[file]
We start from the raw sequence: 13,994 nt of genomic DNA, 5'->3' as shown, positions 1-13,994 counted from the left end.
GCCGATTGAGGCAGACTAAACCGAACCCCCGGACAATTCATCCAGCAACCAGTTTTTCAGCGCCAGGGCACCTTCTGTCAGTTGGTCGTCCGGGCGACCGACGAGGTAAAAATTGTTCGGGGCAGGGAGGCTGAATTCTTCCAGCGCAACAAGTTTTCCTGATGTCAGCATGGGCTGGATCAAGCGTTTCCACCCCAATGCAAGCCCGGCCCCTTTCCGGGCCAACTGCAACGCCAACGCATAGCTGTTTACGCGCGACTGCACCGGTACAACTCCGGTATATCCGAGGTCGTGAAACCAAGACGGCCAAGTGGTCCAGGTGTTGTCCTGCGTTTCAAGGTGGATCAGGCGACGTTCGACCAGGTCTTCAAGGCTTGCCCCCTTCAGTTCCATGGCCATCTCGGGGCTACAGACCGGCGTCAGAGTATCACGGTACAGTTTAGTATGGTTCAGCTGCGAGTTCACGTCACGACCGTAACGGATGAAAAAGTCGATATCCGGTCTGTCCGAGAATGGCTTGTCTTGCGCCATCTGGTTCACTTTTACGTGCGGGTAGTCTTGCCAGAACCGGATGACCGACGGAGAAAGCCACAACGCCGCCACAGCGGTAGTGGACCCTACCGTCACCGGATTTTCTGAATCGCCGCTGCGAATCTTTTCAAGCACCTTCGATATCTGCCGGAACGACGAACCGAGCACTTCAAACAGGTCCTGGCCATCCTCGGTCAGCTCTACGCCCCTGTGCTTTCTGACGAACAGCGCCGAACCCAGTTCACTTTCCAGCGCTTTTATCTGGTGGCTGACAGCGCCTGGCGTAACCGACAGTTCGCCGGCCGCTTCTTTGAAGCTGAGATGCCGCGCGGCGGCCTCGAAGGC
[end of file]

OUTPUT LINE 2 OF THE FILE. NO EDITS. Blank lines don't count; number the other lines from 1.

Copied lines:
GCCGATTGAGGCAGACTAAACCGAACCCCCGGACAATTCATCCAGCAACCAGTTTTTCAGCGCCAGGGCACCTTCTGTCAGTTGGTCGTCCGGGCGACCGACGAGGTAAAAATTGTTCGGGGCAGGGAGGCTGAATTCTTCCAGCGCAACAAGTTTTCCTGATGTCAGCATGGGCTGGATCAAGCGTTTCCACCCCAATGCAAGCCCGGCCCCTTTCCGGGCCAACTGCAACGCCAACGCATAGCTGTTTACGCGCGACTGCACCGGTACAACTCCGGTATATCCGAGGTCGTGAAACCAAGACGGCCAAGTGGTCCAGGTGTTGTCCTGCGTTTCAAGGTGGATCAGGCGACGTTCGACCAGGTCTTCAAGGCTTGCCCCCTTCAGTTCCATGGCCATCTCGGGGCTACAGACCGGCGTCAGAGTATCACGGTACAGTTTAGTATGGTTCAGCTGCGAGTTCACGTCACGACCGTAACGGATGAAAAAGTCGATATCCGGTCTGTCCGAGAATGGCTTGTCTTGCGCCATCTGGTTCACTTTTACGTGCGGGTAGTCTTGCCAGAACCGGATGACCGACGGAGAAAGCCACAACGCCGCCACAGCGGTAGTGGACCCTACCGTCACCGGATTTTCTGAATCGCCGCTGCGAATCTTTTCAAGCACCTTCGATATCTGCCGGAACGACGAACCGAGCACTTCAAACAGGTCCTGGCCATCCTCGGTCAGCTCTACGCCCCTGTGCTTTCTGACGAACAGCGCCGAACCCAGTTCACTTTCCAGCGCTTTTATCTGGTGGCTGACAGCGCCTGGCGTAACCGACAGTTCGCCGGCCGCTTCTTTGAAGCTGAGATGCCGCGCGGCGGCCTCGAAGGC